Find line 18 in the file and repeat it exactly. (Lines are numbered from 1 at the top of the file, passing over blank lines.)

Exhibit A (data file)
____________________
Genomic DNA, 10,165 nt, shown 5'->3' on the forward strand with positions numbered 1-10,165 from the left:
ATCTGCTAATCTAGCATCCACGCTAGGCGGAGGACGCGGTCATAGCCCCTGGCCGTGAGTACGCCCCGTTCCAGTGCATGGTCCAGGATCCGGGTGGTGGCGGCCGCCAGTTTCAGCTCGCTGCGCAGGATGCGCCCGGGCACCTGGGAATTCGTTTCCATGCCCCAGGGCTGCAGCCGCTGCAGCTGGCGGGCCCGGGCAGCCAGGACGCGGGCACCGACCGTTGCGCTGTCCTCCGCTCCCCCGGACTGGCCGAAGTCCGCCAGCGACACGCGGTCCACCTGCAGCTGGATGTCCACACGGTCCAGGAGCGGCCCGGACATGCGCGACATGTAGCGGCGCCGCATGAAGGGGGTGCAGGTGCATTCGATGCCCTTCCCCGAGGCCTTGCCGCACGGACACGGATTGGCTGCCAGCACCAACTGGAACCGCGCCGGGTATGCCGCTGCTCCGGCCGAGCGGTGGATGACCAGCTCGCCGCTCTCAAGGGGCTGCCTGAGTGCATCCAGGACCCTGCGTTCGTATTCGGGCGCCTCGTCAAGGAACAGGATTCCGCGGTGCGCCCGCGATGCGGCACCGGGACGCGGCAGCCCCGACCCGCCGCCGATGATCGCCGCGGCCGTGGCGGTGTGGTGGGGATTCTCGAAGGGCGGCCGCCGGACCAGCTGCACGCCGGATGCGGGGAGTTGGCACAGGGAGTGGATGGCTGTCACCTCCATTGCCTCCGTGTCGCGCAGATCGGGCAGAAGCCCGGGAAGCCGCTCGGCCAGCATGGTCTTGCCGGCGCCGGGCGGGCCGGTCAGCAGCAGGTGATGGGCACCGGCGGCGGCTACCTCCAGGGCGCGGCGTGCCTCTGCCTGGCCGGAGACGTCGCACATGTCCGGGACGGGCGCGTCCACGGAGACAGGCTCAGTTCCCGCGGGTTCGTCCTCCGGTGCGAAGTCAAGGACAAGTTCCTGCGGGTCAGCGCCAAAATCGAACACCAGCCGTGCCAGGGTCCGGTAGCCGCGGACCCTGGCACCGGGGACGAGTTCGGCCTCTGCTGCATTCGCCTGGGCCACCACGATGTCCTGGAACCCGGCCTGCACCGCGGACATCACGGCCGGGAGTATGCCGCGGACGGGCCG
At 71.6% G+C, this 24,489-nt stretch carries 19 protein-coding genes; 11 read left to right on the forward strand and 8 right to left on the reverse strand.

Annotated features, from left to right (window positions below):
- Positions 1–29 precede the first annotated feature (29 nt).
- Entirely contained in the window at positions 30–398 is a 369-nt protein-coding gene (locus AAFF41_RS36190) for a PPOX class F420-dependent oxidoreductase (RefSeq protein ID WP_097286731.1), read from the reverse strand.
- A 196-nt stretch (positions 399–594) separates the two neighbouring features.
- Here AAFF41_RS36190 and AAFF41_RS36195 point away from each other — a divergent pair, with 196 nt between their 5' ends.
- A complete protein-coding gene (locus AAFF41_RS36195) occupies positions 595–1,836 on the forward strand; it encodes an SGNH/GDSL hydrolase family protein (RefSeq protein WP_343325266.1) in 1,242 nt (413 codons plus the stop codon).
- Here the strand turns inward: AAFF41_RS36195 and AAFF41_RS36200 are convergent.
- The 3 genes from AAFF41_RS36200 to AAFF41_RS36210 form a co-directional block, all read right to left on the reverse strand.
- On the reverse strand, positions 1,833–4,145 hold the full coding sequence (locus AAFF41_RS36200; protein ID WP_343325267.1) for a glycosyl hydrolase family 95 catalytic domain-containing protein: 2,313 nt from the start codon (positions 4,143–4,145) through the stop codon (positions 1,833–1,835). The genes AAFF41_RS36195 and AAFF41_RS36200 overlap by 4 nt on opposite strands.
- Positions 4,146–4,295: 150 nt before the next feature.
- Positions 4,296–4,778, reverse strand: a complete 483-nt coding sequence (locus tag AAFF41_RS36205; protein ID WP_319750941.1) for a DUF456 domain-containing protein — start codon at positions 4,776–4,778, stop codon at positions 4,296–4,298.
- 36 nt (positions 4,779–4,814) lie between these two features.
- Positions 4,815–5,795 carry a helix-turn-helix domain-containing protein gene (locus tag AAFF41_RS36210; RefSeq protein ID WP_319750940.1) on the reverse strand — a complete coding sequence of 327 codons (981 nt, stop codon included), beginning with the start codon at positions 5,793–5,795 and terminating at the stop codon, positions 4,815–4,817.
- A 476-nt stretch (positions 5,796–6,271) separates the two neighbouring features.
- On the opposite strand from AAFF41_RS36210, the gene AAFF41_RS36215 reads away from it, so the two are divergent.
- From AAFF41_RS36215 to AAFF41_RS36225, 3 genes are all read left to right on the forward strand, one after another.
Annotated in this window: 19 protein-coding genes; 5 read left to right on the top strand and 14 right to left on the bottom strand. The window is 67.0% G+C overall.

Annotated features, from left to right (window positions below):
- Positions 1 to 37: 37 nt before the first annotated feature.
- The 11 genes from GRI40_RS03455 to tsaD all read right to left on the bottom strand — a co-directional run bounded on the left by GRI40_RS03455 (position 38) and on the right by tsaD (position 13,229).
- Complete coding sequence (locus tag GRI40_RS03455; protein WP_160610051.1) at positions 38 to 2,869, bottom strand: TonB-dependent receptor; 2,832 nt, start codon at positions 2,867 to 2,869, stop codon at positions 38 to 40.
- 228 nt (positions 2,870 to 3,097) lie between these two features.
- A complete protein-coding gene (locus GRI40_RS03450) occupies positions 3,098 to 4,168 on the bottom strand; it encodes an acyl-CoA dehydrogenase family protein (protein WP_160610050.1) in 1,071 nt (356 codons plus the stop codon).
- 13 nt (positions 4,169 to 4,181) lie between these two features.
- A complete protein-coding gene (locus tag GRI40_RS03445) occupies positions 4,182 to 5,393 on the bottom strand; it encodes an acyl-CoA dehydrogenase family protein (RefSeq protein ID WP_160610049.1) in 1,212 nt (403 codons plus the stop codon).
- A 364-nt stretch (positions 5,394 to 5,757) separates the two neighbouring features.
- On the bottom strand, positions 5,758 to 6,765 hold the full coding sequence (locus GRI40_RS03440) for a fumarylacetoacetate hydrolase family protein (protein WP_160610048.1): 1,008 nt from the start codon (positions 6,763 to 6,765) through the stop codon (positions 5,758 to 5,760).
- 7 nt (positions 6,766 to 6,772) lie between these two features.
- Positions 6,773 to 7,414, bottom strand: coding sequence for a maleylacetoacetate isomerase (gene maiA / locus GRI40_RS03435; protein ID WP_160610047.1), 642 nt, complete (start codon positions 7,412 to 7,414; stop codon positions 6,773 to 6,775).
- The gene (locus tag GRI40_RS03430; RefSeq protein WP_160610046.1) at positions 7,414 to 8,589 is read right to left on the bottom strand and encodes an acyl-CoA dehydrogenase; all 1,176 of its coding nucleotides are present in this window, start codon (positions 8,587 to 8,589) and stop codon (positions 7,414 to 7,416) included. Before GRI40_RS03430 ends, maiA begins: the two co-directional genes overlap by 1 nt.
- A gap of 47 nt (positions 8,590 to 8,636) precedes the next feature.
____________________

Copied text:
- On the opposite strand from AAFF41_RS36210, the gene AAFF41_RS36215 reads away from it, so the two are divergent.